The Creative Family
Author:Amanda Blake Soule
When I found this book on Amazon and it looked like something I would be interested in, so I ordered it. My first thought when it came was that it was smaller than I thought it would be. I thought the book was going to be more like 8”x10”, but it measures 6 ˝ x 8”.
However, I was not at all disappointed once I started into the book. This book is packed with ideas, and I discovered that the smaller size was very convenient. Once I started to read this book, highlighter in hand, I didn’t want to put it down, and the smaller size allowed me to tuck it in my purse and take it with me.
The author speaks of her creativity and how she loved feeling connections with women from the past through their handiwork in their objective to keep their family warm and clothed. And how, when she was a new mom she found that if she could fit a bit of creating into her day she was more centered, at peace, and fulfilled. She felt that creativity made her more patient and a more mindful parent, and that when her needs were getting met, then she could meet the needs of her children better. (p. 4)
Through the years, with my own children I have discovered the same thing; I had just not been able to put it into words. I think we all have the need and desire to create every day, and this book walks us through some of her creative efforts and the emerging efforts of her children.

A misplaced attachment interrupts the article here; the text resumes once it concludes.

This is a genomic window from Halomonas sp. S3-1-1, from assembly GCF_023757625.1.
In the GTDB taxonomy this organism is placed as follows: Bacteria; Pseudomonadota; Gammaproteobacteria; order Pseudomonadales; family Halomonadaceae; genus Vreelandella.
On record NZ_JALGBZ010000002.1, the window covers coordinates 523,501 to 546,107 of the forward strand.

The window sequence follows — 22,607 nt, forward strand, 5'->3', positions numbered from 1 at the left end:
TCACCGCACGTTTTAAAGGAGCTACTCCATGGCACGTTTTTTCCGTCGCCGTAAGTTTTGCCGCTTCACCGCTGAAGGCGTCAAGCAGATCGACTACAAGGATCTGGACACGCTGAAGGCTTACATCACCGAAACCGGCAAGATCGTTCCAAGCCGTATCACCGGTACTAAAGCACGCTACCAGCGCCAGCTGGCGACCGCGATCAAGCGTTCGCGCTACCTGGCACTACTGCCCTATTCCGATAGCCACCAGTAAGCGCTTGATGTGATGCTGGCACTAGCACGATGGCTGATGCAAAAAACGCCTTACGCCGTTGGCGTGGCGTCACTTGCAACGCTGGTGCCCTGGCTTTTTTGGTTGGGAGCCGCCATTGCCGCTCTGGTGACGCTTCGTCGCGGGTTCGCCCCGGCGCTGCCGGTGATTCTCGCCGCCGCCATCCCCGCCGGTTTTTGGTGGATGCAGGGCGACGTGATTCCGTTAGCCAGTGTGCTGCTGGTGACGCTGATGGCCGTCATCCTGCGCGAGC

When we want to nurture a spirit of creativity in our self or our in our children we need to slow down, be more mindful, observe and look around at all the beauty and inspiration around us.
“Family Art” can be challenging with several young children, but she invites into her home to see how she stores the art supplies and crafting materials. One of the challenges of creativity is having space and keeping all the creative materials accessible, but safe and out of the way when not in use. She does not have a room devoted entirely to crafting, something we all wish we could have, but instead shows us ways to temporarily transform the dining room or the kitchen table into their art studio.
With good quality artist supplies her family spends time in “Family Drawing Time”, sitting around the winter table in a more quiet, more specific and inward-thinking time for drawing. If you cannot draw, you doodle, and may be surprised at your creation. To facilitate this activity she gives ideas on getting prepared, using special drawing books, gathering inspiration, limit the conversation, working together, but peacefully.
Her family also has stocked “Art on the Go” bags so when the weather is right and the inspiration hits, they can all head out on a nature walk. Inside each bag is a little traveling art studio with good supplies and a nature field guide to help them identify what they find. They can then sit right down to illustrate their finds.
When I was through reading and highlighting and tabbing this book I realize that I found good ideas and projects for the year to come. I want to make the birthday crowns, and the sewing cards. I want to make the bedtime bags and have my evenings go more smoothly because they can find their pajamas and bedtime story.
I want to set up the art clips to display their creative works. I want to take my children out to find a place to build some fairy houses- complete with beds, swings, gardens, and furniture, etc. I want to set up art supplies so they are accessible and available. I want to set up a nature corner in my home where they can display their treasures.
There is no way possible to share all in this review, but it was a book worth buying as I will use it and reuse it and recommend it to all my friends who are young mothers in the bloom or their own creativity.